Author + information
- Received June 13, 2018
- Revision received July 17, 2018
- Accepted August 13, 2018
- Published online October 15, 2018.
- Benjamin M. Moore, MBBSa,b,
- Robert Anderson, MBBSc,d,
- Ashley M. Nisbet, BSc, MBChB, PhDc,
- Manish Kalla, BSc, MBBS, DPhilc,
- Karin du Plessis, PhDe,f,
- Yves d’Udekem, MD, PhDe,f,g,
- Andrew Bullock, MBBSh,
- Rachael L. Cordina, MBBS, PhDa,b,
- Leeanne Grigg, MBBSc,d,
- David S. Celermajer, MBBS, PhD, DSca,b,
- Jonathan Kalman, MBBS, PhDc,d and
- Mark A. McGuire, MBBS, PhDa,b,∗ ()
- aDepartment of Cardiology, Royal Prince Alfred Hospital, Camperdown, New South Wales, Australia
- bSydney Medical School, The University of Sydney, Camperdown, New South Wales, Australia
- cDepartment of Cardiology, Royal Melbourne Hospital, Parkville, Victoria, Australia
- dDepartment of Medicine, University of Melbourne, Parkville, Victoria, Australia
- eMurdoch Children’s Research Institute, The Royal Children’s Hospital, Parkville, Victoria, Australia
- fDepartment of Paediatrics, University of Melbourne, Parkville, Victoria, Australia
- gDepartment of Cardiac Surgery, The Royal Children’s Hospital, Parkville, Victoria, Australia
- hChildren’s Cardiac Centre, Princess Margaret Hospital for Children, Subiaco, Western Australia, Australia
- ↵∗Address for correspondence:
Prof. Mark McGuire, Department of Cardiology, Royal Prince Alfred Hospital, Missenden Road, Camperdown, New South Wales 2050, Australia.
Objectives This study sought to describe atrial arrhythmia mechanisms, acute outcomes, and long-term arrhythmia burdens following catheter ablation in adult atriopulmonary (AP) Fontan patients.
Background Atrial arrhythmias are a significant cause of morbidity and mortality in the AP Fontan population.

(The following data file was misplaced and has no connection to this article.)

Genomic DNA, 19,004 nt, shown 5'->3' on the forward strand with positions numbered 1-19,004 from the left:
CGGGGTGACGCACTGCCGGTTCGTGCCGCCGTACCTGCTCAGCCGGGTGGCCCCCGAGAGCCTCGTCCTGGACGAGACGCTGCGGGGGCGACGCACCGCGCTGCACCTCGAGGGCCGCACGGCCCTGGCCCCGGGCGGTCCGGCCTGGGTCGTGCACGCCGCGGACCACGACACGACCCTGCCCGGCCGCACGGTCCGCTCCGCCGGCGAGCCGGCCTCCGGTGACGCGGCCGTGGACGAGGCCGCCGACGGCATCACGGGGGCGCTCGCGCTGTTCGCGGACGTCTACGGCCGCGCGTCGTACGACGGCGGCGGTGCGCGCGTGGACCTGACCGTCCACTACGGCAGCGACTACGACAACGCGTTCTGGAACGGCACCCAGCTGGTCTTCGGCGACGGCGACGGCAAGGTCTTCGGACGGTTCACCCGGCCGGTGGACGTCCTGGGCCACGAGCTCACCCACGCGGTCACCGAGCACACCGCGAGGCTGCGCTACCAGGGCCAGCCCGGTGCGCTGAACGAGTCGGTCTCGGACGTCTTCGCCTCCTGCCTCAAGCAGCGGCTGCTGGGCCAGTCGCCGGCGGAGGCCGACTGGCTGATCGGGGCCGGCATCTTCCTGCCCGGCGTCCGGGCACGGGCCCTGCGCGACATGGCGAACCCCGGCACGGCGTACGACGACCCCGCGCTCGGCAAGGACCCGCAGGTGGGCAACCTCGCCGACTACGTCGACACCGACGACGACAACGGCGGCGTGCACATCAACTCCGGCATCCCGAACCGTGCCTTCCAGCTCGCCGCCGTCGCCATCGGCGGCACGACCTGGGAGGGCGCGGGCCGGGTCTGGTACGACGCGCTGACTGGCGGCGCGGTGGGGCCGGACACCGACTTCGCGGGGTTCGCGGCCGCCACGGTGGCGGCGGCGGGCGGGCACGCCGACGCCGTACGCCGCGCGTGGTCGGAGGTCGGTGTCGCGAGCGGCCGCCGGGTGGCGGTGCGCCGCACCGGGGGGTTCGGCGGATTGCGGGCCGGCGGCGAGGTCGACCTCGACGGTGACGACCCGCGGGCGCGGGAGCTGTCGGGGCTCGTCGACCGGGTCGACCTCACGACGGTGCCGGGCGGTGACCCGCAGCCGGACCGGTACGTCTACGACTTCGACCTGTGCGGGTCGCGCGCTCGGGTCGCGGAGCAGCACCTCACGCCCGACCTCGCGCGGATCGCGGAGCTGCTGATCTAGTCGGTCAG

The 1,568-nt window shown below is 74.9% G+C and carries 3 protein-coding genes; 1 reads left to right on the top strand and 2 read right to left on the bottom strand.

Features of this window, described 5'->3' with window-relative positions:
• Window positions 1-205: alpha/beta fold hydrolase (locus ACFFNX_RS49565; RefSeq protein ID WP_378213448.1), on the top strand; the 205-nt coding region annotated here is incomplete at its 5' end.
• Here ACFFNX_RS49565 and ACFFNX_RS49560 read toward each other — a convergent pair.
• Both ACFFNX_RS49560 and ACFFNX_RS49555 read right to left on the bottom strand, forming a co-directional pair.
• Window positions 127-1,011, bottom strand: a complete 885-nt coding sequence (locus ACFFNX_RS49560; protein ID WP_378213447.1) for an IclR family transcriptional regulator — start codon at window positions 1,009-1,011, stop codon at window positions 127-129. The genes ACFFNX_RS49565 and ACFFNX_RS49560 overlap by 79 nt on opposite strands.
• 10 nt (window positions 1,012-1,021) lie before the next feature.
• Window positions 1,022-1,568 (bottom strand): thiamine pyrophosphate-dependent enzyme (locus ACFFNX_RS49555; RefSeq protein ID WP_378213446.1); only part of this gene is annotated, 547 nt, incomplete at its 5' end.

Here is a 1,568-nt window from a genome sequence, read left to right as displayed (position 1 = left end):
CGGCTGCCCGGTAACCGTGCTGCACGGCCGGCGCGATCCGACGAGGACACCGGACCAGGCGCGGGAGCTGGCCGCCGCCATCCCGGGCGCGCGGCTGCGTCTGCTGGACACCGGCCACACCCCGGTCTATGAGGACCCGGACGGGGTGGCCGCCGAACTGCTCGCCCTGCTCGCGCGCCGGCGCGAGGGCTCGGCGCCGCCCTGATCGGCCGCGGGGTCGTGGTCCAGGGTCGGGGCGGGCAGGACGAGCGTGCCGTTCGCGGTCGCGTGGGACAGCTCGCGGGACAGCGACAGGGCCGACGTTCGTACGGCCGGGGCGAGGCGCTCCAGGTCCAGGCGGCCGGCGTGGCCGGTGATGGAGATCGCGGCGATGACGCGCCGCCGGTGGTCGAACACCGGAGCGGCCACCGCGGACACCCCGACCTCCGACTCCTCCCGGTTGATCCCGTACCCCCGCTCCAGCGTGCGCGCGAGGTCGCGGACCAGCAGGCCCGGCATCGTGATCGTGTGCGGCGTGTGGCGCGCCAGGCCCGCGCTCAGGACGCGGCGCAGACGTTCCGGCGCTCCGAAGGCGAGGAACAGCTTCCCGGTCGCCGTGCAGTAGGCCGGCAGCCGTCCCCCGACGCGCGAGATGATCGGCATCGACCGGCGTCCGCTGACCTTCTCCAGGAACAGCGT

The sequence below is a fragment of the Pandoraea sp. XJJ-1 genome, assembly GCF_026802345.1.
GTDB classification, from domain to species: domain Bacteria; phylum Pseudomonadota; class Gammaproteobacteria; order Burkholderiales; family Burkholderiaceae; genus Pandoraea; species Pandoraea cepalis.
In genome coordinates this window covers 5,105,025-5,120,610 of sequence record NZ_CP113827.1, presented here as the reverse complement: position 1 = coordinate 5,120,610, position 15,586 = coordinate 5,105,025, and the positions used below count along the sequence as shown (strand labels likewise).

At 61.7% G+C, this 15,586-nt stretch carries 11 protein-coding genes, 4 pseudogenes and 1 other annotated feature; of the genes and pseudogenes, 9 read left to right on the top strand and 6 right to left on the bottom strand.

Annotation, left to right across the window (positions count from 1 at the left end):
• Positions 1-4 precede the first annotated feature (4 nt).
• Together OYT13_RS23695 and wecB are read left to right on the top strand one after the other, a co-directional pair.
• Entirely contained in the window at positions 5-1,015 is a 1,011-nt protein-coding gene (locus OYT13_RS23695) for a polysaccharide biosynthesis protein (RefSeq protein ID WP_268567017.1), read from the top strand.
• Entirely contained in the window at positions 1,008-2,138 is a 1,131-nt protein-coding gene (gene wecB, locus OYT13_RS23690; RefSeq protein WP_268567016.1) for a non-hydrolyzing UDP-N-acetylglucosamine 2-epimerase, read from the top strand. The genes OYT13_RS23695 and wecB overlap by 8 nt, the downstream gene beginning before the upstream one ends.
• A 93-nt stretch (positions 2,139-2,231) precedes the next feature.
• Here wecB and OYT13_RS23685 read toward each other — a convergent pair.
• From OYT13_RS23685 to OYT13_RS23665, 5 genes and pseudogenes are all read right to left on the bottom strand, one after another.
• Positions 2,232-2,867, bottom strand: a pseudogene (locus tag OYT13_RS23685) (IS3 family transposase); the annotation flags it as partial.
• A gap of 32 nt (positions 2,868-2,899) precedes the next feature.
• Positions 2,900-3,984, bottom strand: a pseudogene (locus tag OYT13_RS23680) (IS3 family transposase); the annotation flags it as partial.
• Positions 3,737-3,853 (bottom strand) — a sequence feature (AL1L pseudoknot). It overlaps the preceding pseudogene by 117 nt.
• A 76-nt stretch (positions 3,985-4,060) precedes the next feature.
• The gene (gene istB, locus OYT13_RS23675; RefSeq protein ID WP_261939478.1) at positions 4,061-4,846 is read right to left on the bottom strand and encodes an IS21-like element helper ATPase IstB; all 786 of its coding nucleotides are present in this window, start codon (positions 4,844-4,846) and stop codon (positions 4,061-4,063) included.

Methods Sixty consecutive atrial arrhythmia ablations were reviewed in 42 AP Fontan patients (31 ± 8 years of age), performed between 1998 and 2017. The number of induced and ablated tachycardias was recorded for each case, as well as the ability to ablate the suspected clinical tachycardia. Longer-term arrhythmia burden was assessed by using a 12-point clinical arrhythmia severity score.
Results Intra-atrial re-entrant tachycardia (IART) was induced in 93% of cases (n = 56), atrioventricular re-entrant tachycardia in 2 (3%) and atrioventricular nodal re-entrant tachycardia in a single case. The mean number of tachycardias induced per case was 2.3. The critical isthmus for IART was mapped to the lateral (n = 10), inferolateral (n = 8), posterior/posterolateral (n = 16), or septal (n = 10) systemic venous atrium, or to the pulmonary venous atrium (n = 4). Ablation of all inducible tachycardias was achieved in 62%, ablation of at least one (but not all) inducible tachycardias in 25%, with failure to ablate any tachycardias in 13%. The suspected clinical arrhythmia was ablated in 50 cases (83%). Catheter ablation resulted in a significant reduction in arrhythmia score at 3 to 6, 12, and 24 months, irrespective of whether all inducible tachycardias were ablated, or the suspected clinical arrhythmia only. Twelve patients (29%) underwent at least one repeat ablation procedure, with a mean time between ablations of 2.7 ± 3.0 years. There were no cases of periprocedural death, stroke or cardiac tamponade.
Conclusions Catheter ablation can be a safe and effective intervention that will significantly reduce arrhythmia burden in the AP Fontan patient.
Supported by National Health and Medical Research Council (NHMRC) partnership grant 1076849. Profs. d’Udekem and Kalman are clinician practitioner fellows supported by NHMRC grant 1082186. Dr. d’Udekem is a consultant for Merck Sharpe and Dohme and Actelion. Dr. Kalman has received research support from Biosense Webster, Abbott, and Medtronic. Dr. Anderson is supported by postgraduate scholarships co-funded by NHMRC and Royal Australasian College of Physicians NHMRC Woolcock Scholarship. All other authors have reported that they have no relationships relevant to the contents of this paper to disclose.
Edward P. Walsh, MD, served as Guest Editor for this paper.
All authors attest they are in compliance with human studies committees and animal welfare regulations of the author’s institutions and Food and Drug Administration guidelines, including patient consent where appropriate. For more information, visit the JACC: Clinical Electrophysiology author instructions page.
- Received June 13, 2018.
- Revision received July 17, 2018.
- Accepted August 13, 2018.
This article requires a subscription or purchase to view the full text. If you are a subscriber or member, click Login or the Subscribe link (top menu above) to access this article.